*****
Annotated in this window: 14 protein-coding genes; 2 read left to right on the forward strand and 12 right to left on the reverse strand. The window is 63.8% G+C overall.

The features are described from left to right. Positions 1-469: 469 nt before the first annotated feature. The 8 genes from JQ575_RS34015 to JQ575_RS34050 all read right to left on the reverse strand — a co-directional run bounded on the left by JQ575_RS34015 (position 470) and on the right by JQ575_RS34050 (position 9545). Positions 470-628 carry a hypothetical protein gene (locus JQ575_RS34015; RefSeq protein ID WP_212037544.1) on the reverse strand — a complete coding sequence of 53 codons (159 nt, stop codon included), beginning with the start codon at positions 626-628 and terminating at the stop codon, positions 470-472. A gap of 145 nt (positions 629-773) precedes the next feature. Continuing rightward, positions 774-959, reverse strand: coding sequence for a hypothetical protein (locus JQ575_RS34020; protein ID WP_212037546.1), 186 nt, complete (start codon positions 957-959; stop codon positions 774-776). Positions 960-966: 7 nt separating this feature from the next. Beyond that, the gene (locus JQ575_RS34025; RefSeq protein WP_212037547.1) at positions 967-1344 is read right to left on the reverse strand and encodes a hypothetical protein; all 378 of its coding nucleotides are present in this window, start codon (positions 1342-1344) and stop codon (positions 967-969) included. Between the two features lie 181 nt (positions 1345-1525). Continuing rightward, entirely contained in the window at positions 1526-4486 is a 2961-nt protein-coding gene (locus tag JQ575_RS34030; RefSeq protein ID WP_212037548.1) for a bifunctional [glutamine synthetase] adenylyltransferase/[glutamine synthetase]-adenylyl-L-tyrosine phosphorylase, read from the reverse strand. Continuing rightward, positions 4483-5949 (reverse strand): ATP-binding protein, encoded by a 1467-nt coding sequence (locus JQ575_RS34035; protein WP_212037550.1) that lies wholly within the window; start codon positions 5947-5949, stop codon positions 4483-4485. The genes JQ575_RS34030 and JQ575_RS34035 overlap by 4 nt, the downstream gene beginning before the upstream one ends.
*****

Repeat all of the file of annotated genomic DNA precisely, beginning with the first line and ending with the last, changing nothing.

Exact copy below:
Annotated in this window: 14 protein-coding genes; 2 read left to right on the forward strand and 12 right to left on the reverse strand. The window is 63.8% G+C overall.

The features are described from left to right. Positions 1-469: 469 nt before the first annotated feature. The 8 genes from JQ575_RS34015 to JQ575_RS34050 all read right to left on the reverse strand — a co-directional run bounded on the left by JQ575_RS34015 (position 470) and on the right by JQ575_RS34050 (position 9545). Positions 470-628 carry a hypothetical protein gene (locus JQ575_RS34015; RefSeq protein ID WP_212037544.1) on the reverse strand — a complete coding sequence of 53 codons (159 nt, stop codon included), beginning with the start codon at positions 626-628 and terminating at the stop codon, positions 470-472. A gap of 145 nt (positions 629-773) precedes the next feature. Continuing rightward, positions 774-959, reverse strand: coding sequence for a hypothetical protein (locus JQ575_RS34020; protein ID WP_212037546.1), 186 nt, complete (start codon positions 957-959; stop codon positions 774-776). Positions 960-966: 7 nt separating this feature from the next. Beyond that, the gene (locus JQ575_RS34025; RefSeq protein WP_212037547.1) at positions 967-1344 is read right to left on the reverse strand and encodes a hypothetical protein; all 378 of its coding nucleotides are present in this window, start codon (positions 1342-1344) and stop codon (positions 967-969) included. Between the two features lie 181 nt (positions 1345-1525). Continuing rightward, entirely contained in the window at positions 1526-4486 is a 2961-nt protein-coding gene (locus tag JQ575_RS34030; RefSeq protein ID WP_212037548.1) for a bifunctional [glutamine synthetase] adenylyltransferase/[glutamine synthetase]-adenylyl-L-tyrosine phosphorylase, read from the reverse strand. Continuing rightward, positions 4483-5949 (reverse strand): ATP-binding protein, encoded by a 1467-nt coding sequence (locus JQ575_RS34035; protein WP_212037550.1) that lies wholly within the window; start codon positions 5947-5949, stop codon positions 4483-4485. The genes JQ575_RS34030 and JQ575_RS34035 overlap by 4 nt, the downstream gene beginning before the upstream one ends.